The Enduring Influence of Roger Ebert5 Apr, 2013 By: John Latchem
Anyone who considers themselves a film critic at any level would be lying if they said they weren’t in some way influenced by Roger Ebert, who passed away April 4 at age 70 after a long bout with cancer.
For many people, Ebert defined the art of film criticism and took it to a new level because of all the people he was able to reach. Beginning as a critic for the Chicago Sun-Times in 1967, Ebert’s columns were syndicated to hundreds of newspapers and formed the basis for dozens of books. One of my favorites was Ebert’s Movie Glossary, a handy guide to clichés, plot contrivances and other observations that were commonplace in movies. (He would even invite readers to submit their own entries, the best of which were published in subsequent editions).
An Ebert review was part criticism, part essay, and their true value was not just that he was offering an opinion, but the way he could succinctly lay out the reasons for why he came to the conclusions he did. Not that everyone, including myself, wouldn’t disagree with him on at least a semi-regular basis, but at least he would make an argument. He could be serious, he could be funny, but he was rarely uninteresting.
According to RottenTomatoes.com, Ebert agreed with the Tomatometer 77% of the time, a statistic based on 7,202 reviews of his posted on the site.
Ebert’s influence as a critic became so great that he became a pop culture institution unto himself.
In 1970, he collaborated with director Russ Meyer on the screenplay for Beyond the Valley of the Dolls, an ‘X’-rated spoof not only of the 1967 film Valley of the Dolls, but of Hollywood in general. The film became a cult hit, eventually earning a DVD release in 2006 from Fox.
Ebert’s immense popularity as a critic was undoubtedly spurred by the revolutionary idea in 1975 to pair him with another Chicago critic, Gene Siskel of the Chicago Tribune, to talk about the movies on television. By the 1980s, “Siskel & Ebert” was a weekly institution, and their style of giving films “two thumbs up” or “two thumbs down” had entered the lexicon. I was a regular viewer, curious about which new movies were worth my time, and keenly interested in seeing how my views on a film aligned with theirs.
Personally, I tended to prefer Siskel, who seemed to take a working-class approach to movies in contrast to Ebert’s more erudite nature. That wasn’t just a casual observation. While Siskel would spend his non-critic days covering Chicago Bulls championships for Chicago TV stations, Ebert would host film festivals and lecture students with frame-by-frame examinations of classic movies.
It wouldn’t be unfair to label Ebert a film historian, either, and those not fortunate enough to hear him speak in person could always pick up one of the movies for which he recorded a commentary for the DVD (most of which have carried over to the Blu-ray version of said films).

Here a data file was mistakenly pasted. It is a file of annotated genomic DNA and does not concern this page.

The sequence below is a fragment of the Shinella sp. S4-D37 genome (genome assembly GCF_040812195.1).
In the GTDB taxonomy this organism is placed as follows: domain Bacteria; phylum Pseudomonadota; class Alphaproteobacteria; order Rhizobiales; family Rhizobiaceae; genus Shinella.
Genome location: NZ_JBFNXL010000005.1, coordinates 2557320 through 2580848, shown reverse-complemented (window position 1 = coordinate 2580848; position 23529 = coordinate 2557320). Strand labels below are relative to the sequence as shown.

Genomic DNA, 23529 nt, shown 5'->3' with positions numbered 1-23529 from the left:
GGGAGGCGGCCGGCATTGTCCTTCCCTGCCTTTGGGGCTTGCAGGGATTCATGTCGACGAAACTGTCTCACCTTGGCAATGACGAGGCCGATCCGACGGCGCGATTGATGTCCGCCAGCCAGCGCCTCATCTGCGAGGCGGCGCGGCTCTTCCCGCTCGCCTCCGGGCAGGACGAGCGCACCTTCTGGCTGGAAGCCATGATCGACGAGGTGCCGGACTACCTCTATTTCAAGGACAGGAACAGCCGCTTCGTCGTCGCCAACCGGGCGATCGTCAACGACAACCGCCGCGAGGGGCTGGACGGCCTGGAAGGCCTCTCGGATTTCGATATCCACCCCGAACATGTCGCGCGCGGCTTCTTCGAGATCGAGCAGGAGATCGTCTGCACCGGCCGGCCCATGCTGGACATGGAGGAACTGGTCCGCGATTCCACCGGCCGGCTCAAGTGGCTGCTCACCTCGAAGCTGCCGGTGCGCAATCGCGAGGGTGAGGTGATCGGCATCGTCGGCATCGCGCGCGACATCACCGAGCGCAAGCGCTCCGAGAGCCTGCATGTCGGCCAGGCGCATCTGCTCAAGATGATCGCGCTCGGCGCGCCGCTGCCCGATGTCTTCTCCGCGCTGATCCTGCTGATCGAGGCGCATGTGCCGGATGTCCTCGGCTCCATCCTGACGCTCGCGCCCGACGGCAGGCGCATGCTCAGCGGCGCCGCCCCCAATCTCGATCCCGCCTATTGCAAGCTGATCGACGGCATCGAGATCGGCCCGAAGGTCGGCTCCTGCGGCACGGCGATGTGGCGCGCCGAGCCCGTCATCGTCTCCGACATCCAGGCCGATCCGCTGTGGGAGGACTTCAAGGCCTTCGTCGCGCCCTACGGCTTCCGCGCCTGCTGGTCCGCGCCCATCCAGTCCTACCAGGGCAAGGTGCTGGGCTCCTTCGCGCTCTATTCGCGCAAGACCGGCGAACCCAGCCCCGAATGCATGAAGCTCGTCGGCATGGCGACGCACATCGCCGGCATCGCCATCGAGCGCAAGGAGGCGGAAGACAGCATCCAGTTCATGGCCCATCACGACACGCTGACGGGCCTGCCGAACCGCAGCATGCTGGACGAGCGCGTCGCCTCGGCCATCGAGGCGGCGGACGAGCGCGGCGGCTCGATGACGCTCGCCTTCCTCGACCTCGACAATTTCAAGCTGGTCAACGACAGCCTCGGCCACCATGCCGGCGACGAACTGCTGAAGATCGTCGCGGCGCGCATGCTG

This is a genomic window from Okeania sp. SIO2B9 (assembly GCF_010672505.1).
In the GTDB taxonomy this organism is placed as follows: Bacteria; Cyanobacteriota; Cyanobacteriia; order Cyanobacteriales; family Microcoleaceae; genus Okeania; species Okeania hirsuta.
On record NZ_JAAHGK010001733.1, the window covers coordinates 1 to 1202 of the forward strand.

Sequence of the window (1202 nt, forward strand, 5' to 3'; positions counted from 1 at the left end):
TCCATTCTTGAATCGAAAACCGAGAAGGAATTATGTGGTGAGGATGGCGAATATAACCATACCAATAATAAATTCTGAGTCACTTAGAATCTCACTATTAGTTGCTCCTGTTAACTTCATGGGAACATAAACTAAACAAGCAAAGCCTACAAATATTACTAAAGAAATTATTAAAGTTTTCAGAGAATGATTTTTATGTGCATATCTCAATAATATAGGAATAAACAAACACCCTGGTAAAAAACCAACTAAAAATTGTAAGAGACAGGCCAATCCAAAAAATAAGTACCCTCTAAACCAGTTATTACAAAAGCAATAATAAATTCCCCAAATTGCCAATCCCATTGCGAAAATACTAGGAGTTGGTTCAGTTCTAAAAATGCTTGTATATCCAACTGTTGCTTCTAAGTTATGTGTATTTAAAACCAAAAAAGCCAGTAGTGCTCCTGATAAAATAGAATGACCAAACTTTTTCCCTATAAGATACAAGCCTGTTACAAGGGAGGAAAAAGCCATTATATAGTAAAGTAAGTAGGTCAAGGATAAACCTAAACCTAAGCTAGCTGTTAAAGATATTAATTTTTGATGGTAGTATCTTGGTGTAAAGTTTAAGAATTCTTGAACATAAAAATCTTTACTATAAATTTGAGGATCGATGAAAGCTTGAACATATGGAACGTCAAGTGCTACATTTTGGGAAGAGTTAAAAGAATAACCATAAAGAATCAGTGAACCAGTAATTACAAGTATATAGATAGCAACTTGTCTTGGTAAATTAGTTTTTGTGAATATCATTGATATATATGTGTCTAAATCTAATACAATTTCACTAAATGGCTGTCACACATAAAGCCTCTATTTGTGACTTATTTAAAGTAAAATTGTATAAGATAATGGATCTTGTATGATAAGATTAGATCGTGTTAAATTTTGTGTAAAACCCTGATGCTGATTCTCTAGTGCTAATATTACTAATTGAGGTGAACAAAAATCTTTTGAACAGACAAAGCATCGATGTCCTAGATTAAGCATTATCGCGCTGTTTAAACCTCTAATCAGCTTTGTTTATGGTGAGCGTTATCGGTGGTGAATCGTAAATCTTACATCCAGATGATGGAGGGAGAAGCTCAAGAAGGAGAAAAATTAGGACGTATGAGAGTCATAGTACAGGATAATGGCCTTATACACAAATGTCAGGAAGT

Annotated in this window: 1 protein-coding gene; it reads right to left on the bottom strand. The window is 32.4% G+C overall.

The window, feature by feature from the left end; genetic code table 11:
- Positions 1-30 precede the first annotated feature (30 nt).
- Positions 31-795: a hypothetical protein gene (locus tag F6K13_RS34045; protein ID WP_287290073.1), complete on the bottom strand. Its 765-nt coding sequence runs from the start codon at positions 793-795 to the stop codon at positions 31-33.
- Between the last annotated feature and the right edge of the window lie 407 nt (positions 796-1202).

Naturally, he recorded a commentary for Beyond the Valley of the Dolls, but his commentaries are also available on Casablanca (DVD and Blu-ray from Warner), Citizen Kane (DVD and Blu-ray from Warner), Dark City (DVD and Blu-ray from Warner), Crumb (DVD and Blu-ray from Criterion), and 1959’s Floating Weeds (on DVD from Criterion).
It wasn’t unheard of for a bad Ebert review to earn the wrath of a filmmaker or two. The 1998 Godzilla remake from Dean Devlin and Roland Emmerich took delight in presenting the buffoonish New York mayor and his assistant as thinly veiled Ebert and Siskel parodies, after the duo had mocked Stargate and Independence Day on their show. (Similarly, famed critic Pauline Kael’s harsh reviews of the “Star Wars” movies inspired George Lucas to name a villain in 1988’s Willow after her.)
Ebert and Siskel (whose name came first on their show because he won a coin flip) weren’t above poking fun at themselves, either, as evidenced by their numerous appearances on late-night talk shows, or the episode of “The Critic” called “Siskel & Ebert & Jay & Alice” (readily available on DVD from Sony Pictures) in which they play themselves in animated form, splitting up only to be drawn back together.
Siskel’s death due to complications from a brain tumor in 1999 was one of the first times I can remember being not just shocked by a celebrity death, but also disappointed for the loss. Ebert tried out a revolving door of replacements until settling on his Sun-Times colleague, Richard Roeper. And while Roeper grew into the role, and is one of the country’s top critics now, “Ebert & Roeper” seemed more a show about a master and an apprentice, rather than the clash of equals that “Siskel & Ebert” had been.
Soon after, Ebert would experience his own cancer diagnosis, spurring a decade-long decline that forced him out of the spotlight. Robbed of his ability to speak, but not to write, he kept on in earnest, turning more toward the Internet and Twitter (something of a twist, I suppose, given how much online ubiquity has dampened the impact of the individual critic). These last few years of Ebert’s career were marked by a variety of bizarre, nonsensical statements and reviews that would leave me scratching my head wondering if we had watched the same film. Whether this had something to do with his cancer I couldn’t say, but I was always a bit saddened that the Roger Ebert “of old” seemed to be gone.
Still, that should not diminish an enduring legacy fueled by a love of going to the movies, and a spirit that lives on in each of us who drew inspiration from his efforts to spread the gospel of film to the world.